The second major facet figuring out how to minimize chances that something like this will recur -- is more complicated. An integral element of this inquiry is whether Enron resulted from bad behavior by bad people, or from systemic flaws needing repair. I'll leave the first half of the equation bad people and bad acts to our investigators, and focus solely on whether we have systemic flaws. Even before the Enron tragedy, we were alerting all who would listen that our system showed signs of age, and needed significant improvements. Enron makes even more apparent the immediate need for necessary changes in our system.
This is not to say that fraud lurks behind every public company's financial statements. Our financial reporting and disclosure system has been, and still is, the best in the world. That does not mean it cannot be improved; it can. And it surely does not mean that we can, will, or should, tolerate more Enrons; we won't. But, as long as investors are given full, fair and comprehensible disclosure, and read and think before they buy or sell securities, the existing system will continue to serve them. Implosions like Enron require us to reassess how our system is functioning and, more critically, to learn how to improve it.
Not all problems can, or should, be cured with regulations or legislation. For example, for both lawyers and auditors in the aftermath of Enron, there are serious ethical issues to consider and address. Put simply, the core issue is: who does a lawyer or an accountant represent when a corporation retains him or her? The answers for both professions are similar, but the analysis is dramatically different.
Lawyers are paid, and are professionally obligated, to advocate legitimate views and interests of their clients, with emphasis on the word "legitimate." This is a decidedly different function from the one auditors perform. Nonetheless, Enron teaches it is inappropriate for corporate lawyers to assist clients in finding ways to evade legal requirements, or disserve the public interest, even if those results can be achieved in a manner arguably within the literal letter of the law. Corporate lawyers represent the corporation and its shareholders, even though management may hire or fire them; they must be satisfied that objectives management asks them to pursue truly are intended to, and do, further the interests of the company and its shareholders. And, they need to ward against conflicts arising between management and the company's shareholders; if such conflicts arise, corporate lawyers must avoid lending assistance to any action that could harm shareholders. In sum, corporate attorneys should serve corporate constituencies in all they say and do; they should not use their skills primarily to serve the interests of corporate managers, even if the goals of those managers can be harmonized with the best interests of the corporation and its shareholders.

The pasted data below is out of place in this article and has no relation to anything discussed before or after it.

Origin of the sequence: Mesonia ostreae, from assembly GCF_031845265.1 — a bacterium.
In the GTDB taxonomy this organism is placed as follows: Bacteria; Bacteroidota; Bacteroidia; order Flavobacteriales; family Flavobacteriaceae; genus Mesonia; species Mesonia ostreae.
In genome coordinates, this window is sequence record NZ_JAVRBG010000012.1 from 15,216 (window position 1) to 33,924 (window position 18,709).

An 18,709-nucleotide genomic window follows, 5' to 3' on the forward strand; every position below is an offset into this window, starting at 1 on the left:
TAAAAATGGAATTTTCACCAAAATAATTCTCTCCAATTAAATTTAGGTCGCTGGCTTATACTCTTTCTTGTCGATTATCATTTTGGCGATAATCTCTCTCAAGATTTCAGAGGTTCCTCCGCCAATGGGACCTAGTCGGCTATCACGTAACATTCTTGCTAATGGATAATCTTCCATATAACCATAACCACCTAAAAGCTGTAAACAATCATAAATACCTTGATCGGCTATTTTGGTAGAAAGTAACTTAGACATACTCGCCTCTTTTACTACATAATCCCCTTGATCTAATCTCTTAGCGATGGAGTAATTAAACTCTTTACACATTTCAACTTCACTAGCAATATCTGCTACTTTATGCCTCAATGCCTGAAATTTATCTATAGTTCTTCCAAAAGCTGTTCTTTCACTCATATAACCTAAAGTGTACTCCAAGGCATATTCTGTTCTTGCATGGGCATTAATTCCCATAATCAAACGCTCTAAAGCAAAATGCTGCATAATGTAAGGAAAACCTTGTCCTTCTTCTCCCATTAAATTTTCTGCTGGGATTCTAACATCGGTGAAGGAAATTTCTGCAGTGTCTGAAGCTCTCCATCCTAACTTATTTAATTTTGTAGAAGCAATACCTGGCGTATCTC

Confidence in our capital markets cannot be maintained if the public believes everything is a game to enable corporations to rely on lawyers and other professionals, who in turn rely on a literal reading of the law or governing principles. That, in my view, is a major flaw in our system that Enron has exposed. Government, or at least government acting alone, should not be expected to solve this problem. It must be solved by professionals who are faithful to their professional obligations. The notion lawyers too often adopt is, if it's technically legal, it must be ok! Helping a company fall within very literal legal prescriptions, even when doing so flies in the face of what the particular legal prescriptions were obviously intended to accomplish, endangers public confidence, and is surely ill advised.